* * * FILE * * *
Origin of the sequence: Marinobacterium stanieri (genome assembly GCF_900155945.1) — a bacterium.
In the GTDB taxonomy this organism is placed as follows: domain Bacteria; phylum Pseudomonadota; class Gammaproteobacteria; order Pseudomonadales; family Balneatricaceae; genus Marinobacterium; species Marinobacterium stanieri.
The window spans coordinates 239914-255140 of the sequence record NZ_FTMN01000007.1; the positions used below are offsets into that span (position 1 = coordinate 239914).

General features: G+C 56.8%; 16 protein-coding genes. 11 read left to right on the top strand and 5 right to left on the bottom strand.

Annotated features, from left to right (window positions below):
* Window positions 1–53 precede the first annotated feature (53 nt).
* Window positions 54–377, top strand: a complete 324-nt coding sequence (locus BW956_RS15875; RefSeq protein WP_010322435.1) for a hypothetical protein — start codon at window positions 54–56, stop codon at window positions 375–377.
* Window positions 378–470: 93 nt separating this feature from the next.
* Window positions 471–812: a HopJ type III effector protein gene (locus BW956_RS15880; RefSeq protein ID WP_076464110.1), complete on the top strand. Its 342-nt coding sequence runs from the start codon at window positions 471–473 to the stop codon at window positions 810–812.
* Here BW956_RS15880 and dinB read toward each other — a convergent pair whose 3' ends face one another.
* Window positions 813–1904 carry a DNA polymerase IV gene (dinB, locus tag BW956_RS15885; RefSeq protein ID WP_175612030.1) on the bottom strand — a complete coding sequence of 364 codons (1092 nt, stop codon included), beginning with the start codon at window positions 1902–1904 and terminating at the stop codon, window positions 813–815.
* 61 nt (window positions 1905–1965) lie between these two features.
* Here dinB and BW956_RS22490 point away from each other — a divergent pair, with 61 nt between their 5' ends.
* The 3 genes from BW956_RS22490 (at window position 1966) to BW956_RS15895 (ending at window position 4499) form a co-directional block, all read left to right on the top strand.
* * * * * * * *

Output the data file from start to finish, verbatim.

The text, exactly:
Origin of the sequence: Marinobacterium stanieri (genome assembly GCF_900155945.1) — a bacterium.
In the GTDB taxonomy this organism is placed as follows: domain Bacteria; phylum Pseudomonadota; class Gammaproteobacteria; order Pseudomonadales; family Balneatricaceae; genus Marinobacterium; species Marinobacterium stanieri.
The window spans coordinates 239914-255140 of the sequence record NZ_FTMN01000007.1; the positions used below are offsets into that span (position 1 = coordinate 239914).

General features: G+C 56.8%; 16 protein-coding genes. 11 read left to right on the top strand and 5 right to left on the bottom strand.

Annotated features, from left to right (window positions below):
* Window positions 1–53 precede the first annotated feature (53 nt).
* Window positions 54–377, top strand: a complete 324-nt coding sequence (locus BW956_RS15875; RefSeq protein WP_010322435.1) for a hypothetical protein — start codon at window positions 54–56, stop codon at window positions 375–377.
* Window positions 378–470: 93 nt separating this feature from the next.
* Window positions 471–812: a HopJ type III effector protein gene (locus BW956_RS15880; RefSeq protein ID WP_076464110.1), complete on the top strand. Its 342-nt coding sequence runs from the start codon at window positions 471–473 to the stop codon at window positions 810–812.
* Here BW956_RS15880 and dinB read toward each other — a convergent pair whose 3' ends face one another.
* Window positions 813–1904 carry a DNA polymerase IV gene (dinB, locus tag BW956_RS15885; RefSeq protein ID WP_175612030.1) on the bottom strand — a complete coding sequence of 364 codons (1092 nt, stop codon included), beginning with the start codon at window positions 1902–1904 and terminating at the stop codon, window positions 813–815.
* 61 nt (window positions 1905–1965) lie between these two features.
* Here dinB and BW956_RS22490 point away from each other — a divergent pair, with 61 nt between their 5' ends.
* The 3 genes from BW956_RS22490 (at window position 1966) to BW956_RS15895 (ending at window position 4499) form a co-directional block, all read left to right on the top strand.